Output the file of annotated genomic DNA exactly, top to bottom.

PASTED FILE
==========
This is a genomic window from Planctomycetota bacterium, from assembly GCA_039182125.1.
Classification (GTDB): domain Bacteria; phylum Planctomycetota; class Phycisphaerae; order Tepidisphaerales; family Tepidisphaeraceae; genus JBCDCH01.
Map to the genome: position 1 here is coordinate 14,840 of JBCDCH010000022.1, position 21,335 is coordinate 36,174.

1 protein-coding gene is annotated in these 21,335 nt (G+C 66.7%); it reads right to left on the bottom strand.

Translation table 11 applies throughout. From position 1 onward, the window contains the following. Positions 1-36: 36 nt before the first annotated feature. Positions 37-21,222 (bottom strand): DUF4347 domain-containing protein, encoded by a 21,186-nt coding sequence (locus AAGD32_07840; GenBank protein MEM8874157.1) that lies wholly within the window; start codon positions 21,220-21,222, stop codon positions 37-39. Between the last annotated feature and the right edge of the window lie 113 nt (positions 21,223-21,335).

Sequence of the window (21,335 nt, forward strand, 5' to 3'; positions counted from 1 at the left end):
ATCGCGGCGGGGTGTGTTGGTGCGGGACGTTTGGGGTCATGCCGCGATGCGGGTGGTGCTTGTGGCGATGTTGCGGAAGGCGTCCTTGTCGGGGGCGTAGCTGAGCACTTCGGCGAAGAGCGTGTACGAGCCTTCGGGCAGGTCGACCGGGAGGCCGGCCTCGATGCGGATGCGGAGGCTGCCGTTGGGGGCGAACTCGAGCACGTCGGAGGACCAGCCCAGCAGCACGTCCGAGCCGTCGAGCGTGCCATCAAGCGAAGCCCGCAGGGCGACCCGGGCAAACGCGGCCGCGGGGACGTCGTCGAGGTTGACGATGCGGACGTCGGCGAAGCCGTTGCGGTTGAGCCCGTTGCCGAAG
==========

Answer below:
This is a genomic window from Planctomycetota bacterium, from assembly GCA_039182125.1.
Classification (GTDB): domain Bacteria; phylum Planctomycetota; class Phycisphaerae; order Tepidisphaerales; family Tepidisphaeraceae; genus JBCDCH01.
Map to the genome: position 1 here is coordinate 14,840 of JBCDCH010000022.1, position 21,335 is coordinate 36,174.

1 protein-coding gene is annotated in these 21,335 nt (G+C 66.7%); it reads right to left on the bottom strand.

Translation table 11 applies throughout. From position 1 onward, the window contains the following. Positions 1-36: 36 nt before the first annotated feature. Positions 37-21,222 (bottom strand): DUF4347 domain-containing protein, encoded by a 21,186-nt coding sequence (locus AAGD32_07840; GenBank protein MEM8874157.1) that lies wholly within the window; start codon positions 21,220-21,222, stop codon positions 37-39. Between the last annotated feature and the right edge of the window lie 113 nt (positions 21,223-21,335).

Sequence of the window (21,335 nt, forward strand, 5' to 3'; positions counted from 1 at the left end):
ATCGCGGCGGGGTGTGTTGGTGCGGGACGTTTGGGGTCATGCCGCGATGCGGGTGGTGCTTGTGGCGATGTTGCGGAAGGCGTCCTTGTCGGGGGCGTAGCTGAGCACTTCGGCGAAGAGCGTGTACGAGCCTTCGGGCAGGTCGACCGGGAGGCCGGCCTCGATGCGGATGCGGAGGCTGCCGTTGGGGGCGAACTCGAGCACGTCGGAGGACCAGCCCAGCAGCACGTCCGAGCCGTCGAGCGTGCCATCAAGCGAAGCCCGCAGGGCGACCCGGGCAAACGCGGCCGCGGGGACGTCGTCGAGGTTGACGATGCGGACGTCGGCGAAGCCGTTGCGGTTGAGCCCGTTGCCGAAG